Academic journal article Journal of Early Childhood and Infant Psychology

Young Children with Developmental Disabilities and Atypical Antipsychotic Medications: Dual Diagnosis, Direction, and Debate

Academic journal article Journal of Early Childhood and Infant Psychology

Young Children with Developmental Disabilities and Atypical Antipsychotic Medications: Dual Diagnosis, Direction, and Debate

Article excerpt

Intensive early behavioral interventions are the treatment of choice for children with autism and many other developmental disabilities, as these children demonstrate symptoms such as aggression, hyperactivity/impulsivity, self-injurious behaviors, and irritability (Aman, Crisman, Francis, King, & Rojan, 2004). Providing effective treatments as early as possible is a primary goal of professionals working with children with developmental disabilities (Horner, Carr, Strain, Todd, & Reed, 2002). In keeping with this goal, physicians are increasingly prescribing atypical antipsychotic medications to children with autism and many other developmental disabilities (Dinca, Paul, & Spencer, 2005). However, the early prescription of psychotropic medications for children is controversial. This is especially so in the case of powerful medications such as atypical antipsychotic medications, which have significant and fairly common short-term side effects and unknown long-term effects.

Atypical antipsychotic medications are approved for use in older children and adolescents with bipolar disorder and early onset psychotic symptoms (Collins, 2008). One atypical antipsychotic (i.e., Risperdal) is also approved to treat irritability, aggression, and self-injurious behaviors in children ages 5 to 18 who have been diagnosed with autism (Chavez, Chavez-Brown, & Rey, 2006). Atypical antipsychotic medications are frequently prescribed off label (i.e., in a manner not approved by the US Food and Drug Administration [FDA]) for preschool aged children diagnosed with attention deficit hyperactivity disorder (ADHD), autism, bipolar disorder, early onset schizophrenia, intellectual disabilities, psychotic disorders, and other developmental disabilities (American Academy of Pediatrics Committee on Drugs, 1996; Antochi, Stavrakaki, & Emory, 2003; Findling & McNamara, 2004; Konstantinos, Fountoulakis, Nimatoudis, Iacovides, & Kaprins, 2004).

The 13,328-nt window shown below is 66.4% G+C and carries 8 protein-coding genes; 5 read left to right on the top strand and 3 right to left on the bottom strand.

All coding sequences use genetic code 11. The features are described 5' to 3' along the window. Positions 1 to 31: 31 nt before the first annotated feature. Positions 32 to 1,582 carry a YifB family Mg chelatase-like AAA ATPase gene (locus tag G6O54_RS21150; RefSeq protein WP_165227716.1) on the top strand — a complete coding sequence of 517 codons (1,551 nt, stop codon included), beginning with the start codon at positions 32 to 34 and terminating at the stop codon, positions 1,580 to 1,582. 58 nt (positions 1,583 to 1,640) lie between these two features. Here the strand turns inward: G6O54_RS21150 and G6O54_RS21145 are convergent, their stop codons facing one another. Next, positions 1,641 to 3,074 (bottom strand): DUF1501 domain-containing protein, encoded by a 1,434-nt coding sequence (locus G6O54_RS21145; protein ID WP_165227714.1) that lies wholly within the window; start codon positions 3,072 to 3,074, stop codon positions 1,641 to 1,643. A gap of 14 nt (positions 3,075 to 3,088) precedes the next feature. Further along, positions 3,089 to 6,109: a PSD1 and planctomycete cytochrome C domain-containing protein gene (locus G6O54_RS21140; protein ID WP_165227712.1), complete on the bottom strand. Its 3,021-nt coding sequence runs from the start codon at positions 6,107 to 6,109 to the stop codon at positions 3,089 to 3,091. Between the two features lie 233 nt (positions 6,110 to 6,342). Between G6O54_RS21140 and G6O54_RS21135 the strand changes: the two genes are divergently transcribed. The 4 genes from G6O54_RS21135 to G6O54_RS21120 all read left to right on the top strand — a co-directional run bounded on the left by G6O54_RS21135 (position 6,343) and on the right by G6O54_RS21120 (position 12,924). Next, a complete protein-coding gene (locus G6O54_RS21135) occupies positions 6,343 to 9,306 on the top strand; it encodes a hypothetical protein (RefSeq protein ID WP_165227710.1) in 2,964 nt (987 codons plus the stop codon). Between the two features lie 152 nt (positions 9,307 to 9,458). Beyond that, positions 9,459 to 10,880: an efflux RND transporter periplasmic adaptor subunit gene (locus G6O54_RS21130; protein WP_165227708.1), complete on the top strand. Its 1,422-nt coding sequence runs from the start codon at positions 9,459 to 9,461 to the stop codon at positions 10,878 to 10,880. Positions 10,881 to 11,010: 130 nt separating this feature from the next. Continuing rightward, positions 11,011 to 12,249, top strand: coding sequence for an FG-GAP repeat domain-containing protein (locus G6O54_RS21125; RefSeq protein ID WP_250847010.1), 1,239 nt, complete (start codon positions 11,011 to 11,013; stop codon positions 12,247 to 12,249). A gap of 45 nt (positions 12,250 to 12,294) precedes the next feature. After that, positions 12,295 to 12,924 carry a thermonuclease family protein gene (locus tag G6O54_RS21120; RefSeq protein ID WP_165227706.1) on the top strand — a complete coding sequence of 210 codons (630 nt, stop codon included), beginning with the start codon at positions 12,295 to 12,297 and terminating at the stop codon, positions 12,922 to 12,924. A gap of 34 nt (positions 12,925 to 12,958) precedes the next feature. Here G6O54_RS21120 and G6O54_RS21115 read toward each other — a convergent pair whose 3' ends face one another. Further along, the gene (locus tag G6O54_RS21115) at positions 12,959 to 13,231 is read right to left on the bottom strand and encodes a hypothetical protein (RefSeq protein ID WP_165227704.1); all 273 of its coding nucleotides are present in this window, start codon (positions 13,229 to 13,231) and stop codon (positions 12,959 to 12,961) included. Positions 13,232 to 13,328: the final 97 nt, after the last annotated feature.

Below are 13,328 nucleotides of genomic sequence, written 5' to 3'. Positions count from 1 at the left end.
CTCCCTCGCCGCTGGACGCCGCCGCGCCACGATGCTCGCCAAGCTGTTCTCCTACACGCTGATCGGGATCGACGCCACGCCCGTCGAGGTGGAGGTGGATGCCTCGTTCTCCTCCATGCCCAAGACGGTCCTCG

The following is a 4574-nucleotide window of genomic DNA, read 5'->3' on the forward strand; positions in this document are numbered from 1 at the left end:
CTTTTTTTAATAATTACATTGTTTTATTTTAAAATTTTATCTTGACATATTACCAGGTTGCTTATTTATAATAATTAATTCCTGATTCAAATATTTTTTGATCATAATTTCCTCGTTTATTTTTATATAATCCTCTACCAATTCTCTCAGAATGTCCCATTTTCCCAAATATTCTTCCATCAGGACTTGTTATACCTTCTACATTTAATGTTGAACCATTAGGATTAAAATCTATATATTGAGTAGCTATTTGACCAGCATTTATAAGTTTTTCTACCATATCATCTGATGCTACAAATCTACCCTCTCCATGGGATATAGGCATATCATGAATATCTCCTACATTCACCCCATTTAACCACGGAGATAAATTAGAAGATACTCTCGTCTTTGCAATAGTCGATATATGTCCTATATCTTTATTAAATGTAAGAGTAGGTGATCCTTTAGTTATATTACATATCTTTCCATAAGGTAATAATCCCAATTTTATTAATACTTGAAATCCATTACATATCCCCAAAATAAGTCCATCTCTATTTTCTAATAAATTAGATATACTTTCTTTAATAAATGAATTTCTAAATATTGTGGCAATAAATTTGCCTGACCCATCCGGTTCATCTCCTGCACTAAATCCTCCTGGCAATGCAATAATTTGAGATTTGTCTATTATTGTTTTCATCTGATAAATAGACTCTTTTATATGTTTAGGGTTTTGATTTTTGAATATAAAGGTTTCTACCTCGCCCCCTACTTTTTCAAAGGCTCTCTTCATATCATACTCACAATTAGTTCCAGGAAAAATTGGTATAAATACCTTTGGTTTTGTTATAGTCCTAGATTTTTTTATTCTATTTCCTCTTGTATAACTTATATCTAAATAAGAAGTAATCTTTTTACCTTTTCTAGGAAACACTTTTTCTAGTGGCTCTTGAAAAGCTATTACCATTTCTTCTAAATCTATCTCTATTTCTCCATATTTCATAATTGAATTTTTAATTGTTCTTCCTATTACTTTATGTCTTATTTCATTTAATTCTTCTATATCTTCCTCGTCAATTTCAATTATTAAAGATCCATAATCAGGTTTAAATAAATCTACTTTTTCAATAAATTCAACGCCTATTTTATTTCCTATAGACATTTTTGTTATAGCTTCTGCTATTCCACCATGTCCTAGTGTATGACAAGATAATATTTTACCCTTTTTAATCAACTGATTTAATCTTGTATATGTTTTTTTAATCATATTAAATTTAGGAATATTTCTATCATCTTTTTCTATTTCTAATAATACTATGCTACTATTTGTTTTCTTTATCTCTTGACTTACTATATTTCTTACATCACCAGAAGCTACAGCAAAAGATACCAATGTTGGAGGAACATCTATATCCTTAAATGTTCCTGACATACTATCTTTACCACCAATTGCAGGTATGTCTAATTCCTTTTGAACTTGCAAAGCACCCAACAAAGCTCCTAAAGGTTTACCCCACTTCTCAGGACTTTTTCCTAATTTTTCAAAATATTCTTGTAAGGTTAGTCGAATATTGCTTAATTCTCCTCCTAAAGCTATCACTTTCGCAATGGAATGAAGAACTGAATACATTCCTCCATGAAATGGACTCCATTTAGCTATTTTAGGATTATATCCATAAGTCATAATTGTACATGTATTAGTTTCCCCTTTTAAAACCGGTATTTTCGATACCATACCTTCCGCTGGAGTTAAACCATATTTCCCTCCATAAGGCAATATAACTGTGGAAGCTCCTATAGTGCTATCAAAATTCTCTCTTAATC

Although early administration of psychotropic medication may be as important as early behavioral interventions, administering medications in the effort to control the problem behaviors among young children points to special problems (Harris, 2008; Lilienfeld, 2005; Tyrer & Kendall, 2009). Among these issues or controversies are difficulties in making accurate diagnoses of mental health issues for young children, the increase in prescription practices, and the possible side effects of these medications. Indeed, the long-term effects in children younger than 5 years of age are unknown (Correll, 2008; Scahill, 2008). Given the potentially severe side effects of atypical antipsychotic medications (e.g., sedation, enuresis, seizures, decrease in white blood cells, constipation, dizziness, nausea, weight gain, excessive salivation), there is a tension between the need to implement earliest possible interventions and the vulnerability of young children to the potential side effects. In order to consider this issue, the physiological mechanisms of action, the evidence of effectiveness and side effects, and the medication debate are discussed.

Mechanisms of Action and Review of Evidence

Rationale

The general effectiveness and relative safety of atypical antipsychotic medication among adults with schizophrenia has recently caused many practitioners to begin prescribing these medications to children and adolescents (Findling, Steiner, & Weller, 2005). Despite the widespread popularity of these medications, surprisingly little research has been conducted regarding their efficacy, side effects, and mechanisms with children, especially young children (Aman et al., 2005; Harrison-Woolrych, Garcia-Quiroga, Ashton, & Herbison, 2007). In general, studies evaluating the use of atypical antipsychotics are lacking and the majority are confounded by methodological flaws (Aman & Madrid, 1999; Matson & Dempsey, 2008). A review of the existing literature suggests that although antipsychotic medications benefit children and adolescents with developmental disabilities and mental illness, careful consideration regarding their mechanism of action and effectiveness as compared to use among adults is crucial in the safe treatment of these individuals (Biederman et al. …

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